JEP Holdings seems to be a nice catch that a group of "fishermen" are in no hurry to reel in but they seem surely to want it all.
Jan 2018, when UMS had accumulated its initial 7.8% stake in JEP from the open market at 5.2 Singapore cents a share on average.
JEP wasn't exactly a highly profitable business (S$0.8 m net profit on S$86 m revenue in 2017) but it obviously had capabilities that attracted UMS. And potential synergies with UMS.
UMS, whose key client is US giant Applied Materials (market cap in excess of US$100 billion), manufactures high precision front-end semiconductor components and perform complex electromechanical assembly and final testing services.Let's backtrack the story a bit to
JEP, on the other hand, offers precision machining and engineering services, with a primary focus on the aerospace industry then (but has since diversified its revenue streams).
On a visit to JEP's factory in Changi South back in 2013, some of us were struck by how this micro-cap company was the biggest supplier of engine casings for Boeing's B737 and A320 planes (JEP: Flying higher on orders from aerospace and oil & gas clients).
In Feb 2018, Andy Luong was appointed executive chairman of JEP.
In June 2018, he also took on the role of acting CEO of JEP (and, months later, CEO), in order to drive the reorganisation of the company.
In an interview with The Edge Singapore, he said: "(In) the last six months, (we have been trying) to understand the root cause of why the company isn't making money. We are basically (attempting) to rightsize the management and operations."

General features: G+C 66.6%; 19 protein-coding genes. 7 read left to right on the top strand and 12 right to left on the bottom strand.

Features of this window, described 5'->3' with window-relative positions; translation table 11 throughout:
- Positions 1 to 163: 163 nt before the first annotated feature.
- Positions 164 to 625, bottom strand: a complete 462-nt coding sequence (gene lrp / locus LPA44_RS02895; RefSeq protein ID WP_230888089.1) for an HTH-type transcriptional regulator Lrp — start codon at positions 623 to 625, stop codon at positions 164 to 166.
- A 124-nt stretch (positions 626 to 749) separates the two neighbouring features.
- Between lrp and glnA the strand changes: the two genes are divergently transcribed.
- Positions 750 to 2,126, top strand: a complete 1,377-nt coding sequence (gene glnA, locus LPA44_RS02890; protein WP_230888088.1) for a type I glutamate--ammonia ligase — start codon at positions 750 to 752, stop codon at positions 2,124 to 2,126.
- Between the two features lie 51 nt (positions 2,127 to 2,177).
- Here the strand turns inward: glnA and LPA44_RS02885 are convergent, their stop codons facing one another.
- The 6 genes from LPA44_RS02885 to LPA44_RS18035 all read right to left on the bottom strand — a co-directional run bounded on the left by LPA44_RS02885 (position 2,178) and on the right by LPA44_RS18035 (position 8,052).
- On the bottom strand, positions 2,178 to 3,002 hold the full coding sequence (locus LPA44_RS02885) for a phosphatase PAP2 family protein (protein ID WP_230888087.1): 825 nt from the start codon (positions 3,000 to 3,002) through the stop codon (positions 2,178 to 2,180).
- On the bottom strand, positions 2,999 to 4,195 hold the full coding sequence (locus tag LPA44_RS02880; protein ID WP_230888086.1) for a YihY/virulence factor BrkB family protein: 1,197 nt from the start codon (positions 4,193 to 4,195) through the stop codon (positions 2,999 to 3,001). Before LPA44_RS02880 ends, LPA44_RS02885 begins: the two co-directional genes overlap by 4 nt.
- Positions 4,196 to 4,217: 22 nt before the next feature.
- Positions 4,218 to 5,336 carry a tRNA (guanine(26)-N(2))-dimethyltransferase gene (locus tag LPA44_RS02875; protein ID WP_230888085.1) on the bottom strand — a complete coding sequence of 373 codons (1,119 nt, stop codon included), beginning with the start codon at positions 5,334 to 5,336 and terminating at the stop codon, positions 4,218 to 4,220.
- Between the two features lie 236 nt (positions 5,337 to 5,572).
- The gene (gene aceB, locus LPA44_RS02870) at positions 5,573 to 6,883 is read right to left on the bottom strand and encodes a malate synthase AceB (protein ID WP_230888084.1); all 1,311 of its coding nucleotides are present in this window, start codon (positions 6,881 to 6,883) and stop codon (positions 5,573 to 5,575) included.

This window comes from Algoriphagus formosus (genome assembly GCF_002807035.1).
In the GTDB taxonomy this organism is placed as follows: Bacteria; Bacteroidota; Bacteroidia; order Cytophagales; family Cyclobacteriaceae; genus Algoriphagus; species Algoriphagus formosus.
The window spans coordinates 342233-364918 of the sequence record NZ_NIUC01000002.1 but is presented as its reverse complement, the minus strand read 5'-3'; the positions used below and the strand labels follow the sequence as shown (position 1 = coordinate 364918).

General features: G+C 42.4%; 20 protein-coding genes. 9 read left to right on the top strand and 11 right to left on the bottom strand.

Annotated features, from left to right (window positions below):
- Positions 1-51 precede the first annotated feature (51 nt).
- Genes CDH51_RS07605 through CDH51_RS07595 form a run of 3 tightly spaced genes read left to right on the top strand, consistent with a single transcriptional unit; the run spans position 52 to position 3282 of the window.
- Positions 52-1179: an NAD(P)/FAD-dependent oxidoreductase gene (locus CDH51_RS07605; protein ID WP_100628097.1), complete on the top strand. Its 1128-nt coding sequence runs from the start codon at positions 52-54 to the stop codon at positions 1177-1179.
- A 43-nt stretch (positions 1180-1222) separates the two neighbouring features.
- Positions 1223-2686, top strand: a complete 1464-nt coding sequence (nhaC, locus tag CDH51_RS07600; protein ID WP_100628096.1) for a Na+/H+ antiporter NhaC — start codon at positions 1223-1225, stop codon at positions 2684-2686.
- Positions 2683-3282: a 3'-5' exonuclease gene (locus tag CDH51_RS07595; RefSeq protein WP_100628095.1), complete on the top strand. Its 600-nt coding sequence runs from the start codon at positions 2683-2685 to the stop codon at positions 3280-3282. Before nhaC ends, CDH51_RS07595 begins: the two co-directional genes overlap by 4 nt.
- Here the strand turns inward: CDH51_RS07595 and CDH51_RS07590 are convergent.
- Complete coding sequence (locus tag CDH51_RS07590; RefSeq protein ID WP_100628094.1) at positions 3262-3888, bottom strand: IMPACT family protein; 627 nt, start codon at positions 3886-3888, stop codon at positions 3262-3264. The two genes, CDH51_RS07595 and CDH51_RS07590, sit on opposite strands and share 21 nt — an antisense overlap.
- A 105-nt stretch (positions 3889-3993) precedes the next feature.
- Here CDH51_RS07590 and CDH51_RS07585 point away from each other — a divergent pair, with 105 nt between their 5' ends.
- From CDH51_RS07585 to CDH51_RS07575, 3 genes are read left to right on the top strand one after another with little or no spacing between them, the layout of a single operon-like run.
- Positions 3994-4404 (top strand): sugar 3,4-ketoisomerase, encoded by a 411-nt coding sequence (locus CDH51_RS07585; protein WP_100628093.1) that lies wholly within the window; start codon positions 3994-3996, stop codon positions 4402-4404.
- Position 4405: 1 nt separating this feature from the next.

He was also looking for UMS to have greater ownership. So UMS embarked on open market share buybacks of JEP and, more crucially, buying out existing large shareholders.
Fast forward to May 2019. UMS had 27.9% of JEP. From here, its ownership would rapidly escalate via 2 key events:
|• It made a deal to acquire another 10.9% owned by SGX-listed Ellipsiz at 15 cents a share.
Concurrently, it made a mandatory conditional cash offer to acquire all the remaining shares of JEP for 15 cents a share.
• By April 2021, UMS had another deal to buy a 13.1% stake off JEP founder-director Zee Hoong Huay at 20 cents apiece.
Alongside that, UMS made a mandatory unconditional cash offer at 20 cents for the remaining shares it didn't own.
At the close of the offer, UMS and its concert parties had their stake raised to 71.66%.
JEP is currently a $128-million market cap company after navigating through the Covid-19 pandemic.
On its FY2022 profit of S$7.6 million, it is trading at about 17X earnings with no dividend payout. Its balance sheet looks healthy but it is not exactly laden with net cash.
On paper, the stock is not what you would call a bargain.
Its net asset value is 18.2 cents per share versus its share price of 31 cents currently.
In its FY22 results release, JEP's commentary on its near-term outlook was pretty positive:
"Riding on the industry's robust rebound, the Group expects more noticeable recovery of its aerospace business in the second half of 2023, supported by volume production of new complex and high value-added parts from its strategic customers. The near-term outlook for the overall semiconductor industry remains soft with revenue expected to decline."
The question remains: Will UMS (current market cap: S$700 million) ultimately completely take over JEP, not unlike how AEM Holdings bought out CEI Ltd?